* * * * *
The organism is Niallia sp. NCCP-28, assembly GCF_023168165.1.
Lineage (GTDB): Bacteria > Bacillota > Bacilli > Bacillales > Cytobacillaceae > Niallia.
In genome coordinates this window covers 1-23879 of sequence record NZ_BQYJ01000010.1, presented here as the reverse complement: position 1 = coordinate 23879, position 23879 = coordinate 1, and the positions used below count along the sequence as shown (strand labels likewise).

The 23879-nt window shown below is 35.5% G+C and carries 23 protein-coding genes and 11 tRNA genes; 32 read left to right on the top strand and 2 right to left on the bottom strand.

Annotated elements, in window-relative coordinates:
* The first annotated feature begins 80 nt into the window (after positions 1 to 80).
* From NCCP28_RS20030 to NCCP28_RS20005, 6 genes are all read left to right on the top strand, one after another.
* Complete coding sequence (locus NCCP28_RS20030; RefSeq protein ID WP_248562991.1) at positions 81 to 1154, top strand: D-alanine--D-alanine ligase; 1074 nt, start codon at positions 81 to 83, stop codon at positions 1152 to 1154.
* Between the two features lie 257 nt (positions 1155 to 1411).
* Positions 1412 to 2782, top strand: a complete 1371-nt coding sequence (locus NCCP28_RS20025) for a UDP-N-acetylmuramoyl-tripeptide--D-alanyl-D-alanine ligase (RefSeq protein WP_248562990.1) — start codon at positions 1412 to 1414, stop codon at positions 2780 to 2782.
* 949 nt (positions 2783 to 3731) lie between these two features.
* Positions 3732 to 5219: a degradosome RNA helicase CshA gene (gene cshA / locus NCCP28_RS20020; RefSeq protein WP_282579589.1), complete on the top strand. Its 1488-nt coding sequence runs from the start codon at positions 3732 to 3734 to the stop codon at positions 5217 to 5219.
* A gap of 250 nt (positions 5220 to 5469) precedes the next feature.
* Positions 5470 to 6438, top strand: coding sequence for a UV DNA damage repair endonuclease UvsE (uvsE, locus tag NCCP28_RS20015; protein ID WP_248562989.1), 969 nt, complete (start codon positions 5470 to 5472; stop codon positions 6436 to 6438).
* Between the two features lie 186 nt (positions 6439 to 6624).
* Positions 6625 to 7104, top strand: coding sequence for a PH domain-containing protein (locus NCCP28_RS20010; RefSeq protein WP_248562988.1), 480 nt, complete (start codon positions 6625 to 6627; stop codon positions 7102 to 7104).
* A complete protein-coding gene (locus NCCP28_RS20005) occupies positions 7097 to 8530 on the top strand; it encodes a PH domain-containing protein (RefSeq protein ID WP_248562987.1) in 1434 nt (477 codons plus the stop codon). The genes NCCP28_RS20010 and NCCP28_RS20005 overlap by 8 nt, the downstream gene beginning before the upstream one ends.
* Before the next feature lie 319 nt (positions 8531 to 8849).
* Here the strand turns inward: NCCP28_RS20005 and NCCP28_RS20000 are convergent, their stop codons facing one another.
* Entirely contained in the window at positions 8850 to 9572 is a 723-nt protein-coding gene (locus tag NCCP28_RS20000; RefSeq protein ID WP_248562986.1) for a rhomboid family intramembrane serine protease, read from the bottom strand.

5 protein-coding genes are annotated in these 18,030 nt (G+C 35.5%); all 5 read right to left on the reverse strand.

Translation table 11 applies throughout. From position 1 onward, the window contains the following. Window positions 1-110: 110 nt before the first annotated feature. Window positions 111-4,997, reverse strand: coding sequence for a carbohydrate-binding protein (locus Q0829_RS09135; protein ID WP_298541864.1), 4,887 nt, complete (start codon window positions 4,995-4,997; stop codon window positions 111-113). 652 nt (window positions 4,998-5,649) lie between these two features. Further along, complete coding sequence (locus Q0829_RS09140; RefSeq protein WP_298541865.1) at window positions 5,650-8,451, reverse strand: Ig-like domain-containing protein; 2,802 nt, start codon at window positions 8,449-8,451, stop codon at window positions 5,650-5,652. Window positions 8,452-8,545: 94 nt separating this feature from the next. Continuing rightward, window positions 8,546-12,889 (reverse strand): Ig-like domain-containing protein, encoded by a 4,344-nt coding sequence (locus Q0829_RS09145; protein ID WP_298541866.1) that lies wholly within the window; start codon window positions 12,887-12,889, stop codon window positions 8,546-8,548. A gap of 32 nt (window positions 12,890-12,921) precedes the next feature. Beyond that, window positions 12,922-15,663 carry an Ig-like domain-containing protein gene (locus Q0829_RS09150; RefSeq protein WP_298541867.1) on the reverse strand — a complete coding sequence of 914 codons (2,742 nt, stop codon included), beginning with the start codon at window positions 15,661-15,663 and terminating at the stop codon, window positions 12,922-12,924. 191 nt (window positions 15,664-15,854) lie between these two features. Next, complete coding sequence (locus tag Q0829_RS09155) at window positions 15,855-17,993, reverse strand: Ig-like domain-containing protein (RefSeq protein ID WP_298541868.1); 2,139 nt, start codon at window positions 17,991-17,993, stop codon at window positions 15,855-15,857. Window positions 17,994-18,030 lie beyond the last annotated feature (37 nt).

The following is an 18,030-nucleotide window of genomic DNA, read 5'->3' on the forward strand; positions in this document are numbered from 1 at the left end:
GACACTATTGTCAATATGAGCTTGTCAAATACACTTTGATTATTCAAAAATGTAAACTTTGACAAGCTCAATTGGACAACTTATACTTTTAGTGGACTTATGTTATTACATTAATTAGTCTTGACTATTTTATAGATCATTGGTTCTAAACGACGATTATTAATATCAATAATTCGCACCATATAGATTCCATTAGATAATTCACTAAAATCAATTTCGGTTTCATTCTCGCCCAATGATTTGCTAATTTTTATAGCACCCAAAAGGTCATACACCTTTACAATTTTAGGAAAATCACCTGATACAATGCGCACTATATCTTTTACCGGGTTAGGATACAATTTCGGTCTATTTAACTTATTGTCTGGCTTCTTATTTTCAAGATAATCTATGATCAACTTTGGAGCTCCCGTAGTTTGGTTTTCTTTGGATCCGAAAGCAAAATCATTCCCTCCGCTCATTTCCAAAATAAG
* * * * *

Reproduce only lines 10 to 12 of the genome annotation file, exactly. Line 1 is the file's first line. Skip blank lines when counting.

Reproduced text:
* Positions 1412 to 2782, top strand: a complete 1371-nt coding sequence (locus NCCP28_RS20025) for a UDP-N-acetylmuramoyl-tripeptide--D-alanyl-D-alanine ligase (RefSeq protein WP_248562990.1) — start codon at positions 1412 to 1414, stop codon at positions 2780 to 2782.
* 949 nt (positions 2783 to 3731) lie between these two features.
* Positions 3732 to 5219: a degradosome RNA helicase CshA gene (gene cshA / locus NCCP28_RS20020; RefSeq protein WP_282579589.1), complete on the top strand. Its 1488-nt coding sequence runs from the start codon at positions 3732 to 3734 to the stop codon at positions 5217 to 5219.